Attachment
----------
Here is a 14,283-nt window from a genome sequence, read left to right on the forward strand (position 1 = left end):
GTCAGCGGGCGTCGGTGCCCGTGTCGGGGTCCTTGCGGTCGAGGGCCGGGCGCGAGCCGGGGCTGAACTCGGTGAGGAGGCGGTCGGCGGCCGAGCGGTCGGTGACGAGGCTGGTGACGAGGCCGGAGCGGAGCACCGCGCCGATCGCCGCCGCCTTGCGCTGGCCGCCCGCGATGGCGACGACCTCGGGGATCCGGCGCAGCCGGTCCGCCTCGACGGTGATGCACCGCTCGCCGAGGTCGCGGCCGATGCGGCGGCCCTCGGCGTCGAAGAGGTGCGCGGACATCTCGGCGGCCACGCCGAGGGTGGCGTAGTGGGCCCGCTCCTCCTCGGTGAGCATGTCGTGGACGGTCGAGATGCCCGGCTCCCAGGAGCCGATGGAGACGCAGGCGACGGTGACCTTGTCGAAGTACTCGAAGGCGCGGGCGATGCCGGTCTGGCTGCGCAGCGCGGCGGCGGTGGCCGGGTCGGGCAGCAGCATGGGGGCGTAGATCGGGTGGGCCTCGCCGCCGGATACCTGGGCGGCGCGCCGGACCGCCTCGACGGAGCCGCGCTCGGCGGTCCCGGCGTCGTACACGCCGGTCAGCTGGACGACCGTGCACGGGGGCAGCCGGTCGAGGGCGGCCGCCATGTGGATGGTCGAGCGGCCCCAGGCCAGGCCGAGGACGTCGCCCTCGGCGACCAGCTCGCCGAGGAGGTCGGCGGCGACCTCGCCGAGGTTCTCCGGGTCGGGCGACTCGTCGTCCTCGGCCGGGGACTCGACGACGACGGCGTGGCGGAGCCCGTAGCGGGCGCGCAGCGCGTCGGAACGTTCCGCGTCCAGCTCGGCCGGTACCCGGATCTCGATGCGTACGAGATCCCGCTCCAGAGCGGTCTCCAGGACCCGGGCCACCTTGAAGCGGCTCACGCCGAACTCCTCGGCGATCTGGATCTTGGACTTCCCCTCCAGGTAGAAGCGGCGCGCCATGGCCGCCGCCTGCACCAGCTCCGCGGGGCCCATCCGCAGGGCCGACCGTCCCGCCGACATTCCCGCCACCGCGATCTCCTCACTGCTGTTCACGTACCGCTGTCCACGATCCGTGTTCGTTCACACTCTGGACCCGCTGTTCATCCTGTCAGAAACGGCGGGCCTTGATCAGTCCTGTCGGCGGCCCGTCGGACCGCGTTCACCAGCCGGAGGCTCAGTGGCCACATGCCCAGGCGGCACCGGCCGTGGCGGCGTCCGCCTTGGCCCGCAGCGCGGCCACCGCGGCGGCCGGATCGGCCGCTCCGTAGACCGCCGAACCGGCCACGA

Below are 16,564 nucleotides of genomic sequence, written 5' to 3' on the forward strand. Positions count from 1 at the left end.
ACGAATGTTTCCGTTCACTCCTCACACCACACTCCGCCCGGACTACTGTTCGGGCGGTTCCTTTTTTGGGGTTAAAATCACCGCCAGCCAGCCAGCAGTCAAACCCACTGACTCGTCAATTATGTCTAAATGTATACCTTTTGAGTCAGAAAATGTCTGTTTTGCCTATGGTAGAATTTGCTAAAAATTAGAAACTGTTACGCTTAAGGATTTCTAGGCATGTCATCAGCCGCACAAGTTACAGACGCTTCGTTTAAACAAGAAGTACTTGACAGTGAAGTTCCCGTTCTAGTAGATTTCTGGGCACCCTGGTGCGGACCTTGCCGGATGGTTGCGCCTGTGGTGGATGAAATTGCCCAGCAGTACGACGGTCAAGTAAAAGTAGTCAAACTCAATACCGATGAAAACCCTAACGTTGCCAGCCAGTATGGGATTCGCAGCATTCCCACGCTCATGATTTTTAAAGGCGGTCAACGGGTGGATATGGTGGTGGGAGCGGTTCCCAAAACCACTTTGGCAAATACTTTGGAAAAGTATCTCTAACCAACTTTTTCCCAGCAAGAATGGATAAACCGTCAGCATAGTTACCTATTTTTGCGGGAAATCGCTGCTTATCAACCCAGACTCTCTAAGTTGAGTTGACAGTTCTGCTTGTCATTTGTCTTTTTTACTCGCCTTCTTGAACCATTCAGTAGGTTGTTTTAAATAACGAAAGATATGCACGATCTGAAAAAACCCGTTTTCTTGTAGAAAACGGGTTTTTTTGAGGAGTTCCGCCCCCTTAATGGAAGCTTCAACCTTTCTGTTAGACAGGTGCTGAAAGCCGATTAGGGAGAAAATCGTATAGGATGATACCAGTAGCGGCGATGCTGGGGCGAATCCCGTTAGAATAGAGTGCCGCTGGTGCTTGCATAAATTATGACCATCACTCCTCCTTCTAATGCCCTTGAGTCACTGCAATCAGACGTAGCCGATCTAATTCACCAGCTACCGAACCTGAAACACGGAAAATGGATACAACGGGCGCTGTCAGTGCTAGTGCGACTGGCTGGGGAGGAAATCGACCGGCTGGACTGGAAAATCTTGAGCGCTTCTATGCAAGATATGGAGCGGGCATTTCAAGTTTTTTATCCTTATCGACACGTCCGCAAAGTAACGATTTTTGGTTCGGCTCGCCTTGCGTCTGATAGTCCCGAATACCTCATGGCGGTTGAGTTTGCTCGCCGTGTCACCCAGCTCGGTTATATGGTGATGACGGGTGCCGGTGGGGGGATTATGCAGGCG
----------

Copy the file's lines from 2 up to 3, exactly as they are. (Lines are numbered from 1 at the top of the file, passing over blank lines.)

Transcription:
GTCAGCGGGCGTCGGTGCCCGTGTCGGGGTCCTTGCGGTCGAGGGCCGGGCGCGAGCCGGGGCTGAACTCGGTGAGGAGGCGGTCGGCGGCCGAGCGGTCGGTGACGAGGCTGGTGACGAGGCCGGAGCGGAGCACCGCGCCGATCGCCGCCGCCTTGCGCTGGCCGCCCGCGATGGCGACGACCTCGGGGATCCGGCGCAGCCGGTCCGCCTCGACGGTGATGCACCGCTCGCCGAGGTCGCGGCCGATGCGGCGGCCCTCGGCGTCGAAGAGGTGCGCGGACATCTCGGCGGCCACGCCGAGGGTGGCGTAGTGGGCCCGCTCCTCCTCGGTGAGCATGTCGTGGACGGTCGAGATGCCCGGCTCCCAGGAGCCGATGGAGACGCAGGCGACGGTGACCTTGTCGAAGTACTCGAAGGCGCGGGCGATGCCGGTCTGGCTGCGCAGCGCGGCGGCGGTGGCCGGGTCGGGCAGCAGCATGGGGGCGTAGATCGGGTGGGCCTCGCCGCCGGATACCTGGGCGGCGCGCCGGACCGCCTCGACGGAGCCGCGCTCGGCGGTCCCGGCGTCGTACACGCCGGTCAGCTGGACGACCGTGCACGGGGGCAGCCGGTCGAGGGCGGCCGCCATGTGGATGGTCGAGCGGCCCCAGGCCAGGCCGAGGACGTCGCCCTCGGCGACCAGCTCGCCGAGGAGGTCGGCGGCGACCTCGCCGAGGTTCTCCGGGTCGGGCGACTCGTCGTCCTCGGCCGGGGACTCGACGACGACGGCGTGGCGGAGCCCGTAGCGGGCGCGCAGCGCGTCGGAACGTTCCGCGTCCAGCTCGGCCGGTACCCGGATCTCGATGCGTACGAGATCCCGCTCCAGAGCGGTCTCCAGGACCCGGGCCACCTTGAAGCGGCTCACGCCGAACTCCTCGGCGATCTGGATCTTGGACTTCCCCTCCAGGTAGAAGCGGCGCGCCATGGCCGCCGCCTGCACCAGCTCCGCGGGGCCCATCCGCAGGGCCGACCGTCCCGCCGACATTCCCGCCACCGCGATCTCCTCACTGCTGTTCACGTACCGCTGTCCACGATCCGTGTTCGTTCACACTCTGGACCCGCTGTTCATCCTGTCAGAAACGGCGGGCCTTGATCAGTCCTGTCGGCGGCCCGTCGGACCGCGTTCACCAGCCGGAGGCTCAGTGGCCACATGCCCAGGCGGCACCGGCCGTGGCGGCGTCCGCCTTGGCCCGCAGCGCGGCCACCGCGGCGGCCGGATCGGCCGCTCCGTAGACCGCCGAACCGGCCACGA

Below are 16,564 nucleotides of genomic sequence, written 5' to 3' on the forward strand. Positions count from 1 at the left end.